This qualification also applied to the Reformation’s notion of the “perspicuity of Scripture,” a concept that has been much misunderstood and misused today.  The perspicuity of Scripture meant that God did not leave us so little guidance in His Word about the path of salvation that we needed other authorities and other information to repent and believe and be saved.  All the essentials, the bare necessities, were there in Scripture clear enough for the lowliest peasant to comprehend and act upon.  Of course, there were many matters in Scripture not so clear, and open to dispute; but the fact that they were so, according to the doctrine of perspicuity, was conclusive evidence that these were not matters necessary and essential.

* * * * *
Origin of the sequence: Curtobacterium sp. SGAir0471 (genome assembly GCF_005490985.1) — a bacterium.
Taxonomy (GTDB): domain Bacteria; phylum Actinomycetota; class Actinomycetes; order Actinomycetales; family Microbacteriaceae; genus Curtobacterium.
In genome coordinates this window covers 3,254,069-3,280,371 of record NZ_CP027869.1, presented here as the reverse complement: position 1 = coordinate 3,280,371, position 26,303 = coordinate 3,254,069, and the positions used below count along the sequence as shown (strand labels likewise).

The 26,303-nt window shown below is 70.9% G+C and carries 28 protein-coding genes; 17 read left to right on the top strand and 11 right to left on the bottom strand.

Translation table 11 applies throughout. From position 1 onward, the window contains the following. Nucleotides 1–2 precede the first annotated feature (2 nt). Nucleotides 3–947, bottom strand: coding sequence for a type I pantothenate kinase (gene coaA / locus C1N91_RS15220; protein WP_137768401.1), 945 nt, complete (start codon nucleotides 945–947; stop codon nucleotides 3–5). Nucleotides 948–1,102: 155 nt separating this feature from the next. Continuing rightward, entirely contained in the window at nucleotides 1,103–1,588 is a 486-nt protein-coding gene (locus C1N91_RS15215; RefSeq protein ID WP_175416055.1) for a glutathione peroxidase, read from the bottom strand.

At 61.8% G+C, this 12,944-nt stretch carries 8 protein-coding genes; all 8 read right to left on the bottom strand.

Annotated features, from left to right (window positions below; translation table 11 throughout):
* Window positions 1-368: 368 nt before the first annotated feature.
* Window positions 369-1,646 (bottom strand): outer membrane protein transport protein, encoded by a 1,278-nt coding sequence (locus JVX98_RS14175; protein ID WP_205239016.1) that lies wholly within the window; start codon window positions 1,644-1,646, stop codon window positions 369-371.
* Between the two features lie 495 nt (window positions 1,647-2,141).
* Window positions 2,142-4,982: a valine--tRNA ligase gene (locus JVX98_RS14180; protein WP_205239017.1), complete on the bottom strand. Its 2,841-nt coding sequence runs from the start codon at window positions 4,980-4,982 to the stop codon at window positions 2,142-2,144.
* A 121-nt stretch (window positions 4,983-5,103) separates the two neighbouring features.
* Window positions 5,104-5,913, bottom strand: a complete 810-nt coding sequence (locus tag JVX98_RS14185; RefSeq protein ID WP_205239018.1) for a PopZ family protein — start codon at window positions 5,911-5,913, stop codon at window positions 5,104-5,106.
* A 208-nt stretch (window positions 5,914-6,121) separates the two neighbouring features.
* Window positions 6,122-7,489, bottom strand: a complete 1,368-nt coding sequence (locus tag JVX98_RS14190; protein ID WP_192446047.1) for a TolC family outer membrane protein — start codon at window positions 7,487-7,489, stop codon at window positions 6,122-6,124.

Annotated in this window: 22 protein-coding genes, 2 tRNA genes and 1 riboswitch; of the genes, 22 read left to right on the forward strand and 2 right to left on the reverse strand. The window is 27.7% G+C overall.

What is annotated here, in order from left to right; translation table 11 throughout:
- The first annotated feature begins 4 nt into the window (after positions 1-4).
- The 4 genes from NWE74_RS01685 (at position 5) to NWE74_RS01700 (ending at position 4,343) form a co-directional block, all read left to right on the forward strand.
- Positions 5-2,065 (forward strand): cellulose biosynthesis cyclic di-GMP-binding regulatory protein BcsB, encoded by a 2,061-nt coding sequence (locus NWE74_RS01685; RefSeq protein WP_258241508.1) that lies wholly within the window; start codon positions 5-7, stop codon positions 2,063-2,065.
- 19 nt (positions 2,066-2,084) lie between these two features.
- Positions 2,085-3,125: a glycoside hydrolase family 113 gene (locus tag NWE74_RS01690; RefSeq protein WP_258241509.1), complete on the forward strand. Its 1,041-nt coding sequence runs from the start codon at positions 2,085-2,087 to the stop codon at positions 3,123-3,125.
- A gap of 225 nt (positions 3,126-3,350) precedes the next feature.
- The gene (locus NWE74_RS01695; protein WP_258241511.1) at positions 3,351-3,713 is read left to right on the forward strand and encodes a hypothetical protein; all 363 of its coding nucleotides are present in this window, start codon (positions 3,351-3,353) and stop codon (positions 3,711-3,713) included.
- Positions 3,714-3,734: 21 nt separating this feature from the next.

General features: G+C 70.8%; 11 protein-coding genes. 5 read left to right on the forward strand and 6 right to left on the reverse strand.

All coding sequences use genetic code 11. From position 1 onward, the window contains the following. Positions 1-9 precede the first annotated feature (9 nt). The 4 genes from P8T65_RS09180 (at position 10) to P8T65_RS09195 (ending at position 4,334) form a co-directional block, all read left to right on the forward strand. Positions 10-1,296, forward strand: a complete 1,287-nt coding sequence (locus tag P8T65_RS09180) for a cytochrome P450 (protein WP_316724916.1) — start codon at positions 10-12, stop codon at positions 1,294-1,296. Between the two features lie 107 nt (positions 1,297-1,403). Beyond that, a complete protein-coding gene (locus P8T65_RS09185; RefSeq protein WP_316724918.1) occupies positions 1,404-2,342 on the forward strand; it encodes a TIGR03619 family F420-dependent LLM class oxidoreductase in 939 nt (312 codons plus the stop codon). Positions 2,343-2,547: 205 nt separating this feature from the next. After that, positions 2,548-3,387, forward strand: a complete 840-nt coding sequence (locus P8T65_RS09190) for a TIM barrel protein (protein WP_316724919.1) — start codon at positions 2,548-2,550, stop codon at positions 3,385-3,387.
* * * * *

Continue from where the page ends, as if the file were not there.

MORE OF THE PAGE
This, I take it, is the point on which Protestantism (or the varieties of it with which I am familiar), has veered so dangerously off-track, inciting a reaction away from its fractious dogmatism that often takes the form of a rejection of sola Scriptura altogether.  For, if one applies the doctrine of perspicuity too broadly, then potentially any doctrine can become the article of a standing or falling faith, potentially any doctrine can be a legitimate occasion for schism, since “it’s a matter of the authority of Scripture.”  If, for instance, I am convinced of Calvinism, and I am convinced it is demonstrated in Scripture, and I am convinced that Scripture is perspicuous, then if you reject Calvinism, this must be a rejection of the authority of Scripture.  It couldn’t be a difference of interpretation or application, since Scripture is clear.  Therefore, it must be because you refuse to accept Scripture’s authority.  Therefore, you have abandoned the material principle of the faith, and are on the brink of apostasy.  So the argument could run (although I’m not sure that’s how it has generally run in the case of church splits over Calvinism, which have usually proceeded on even more dubious theological logic).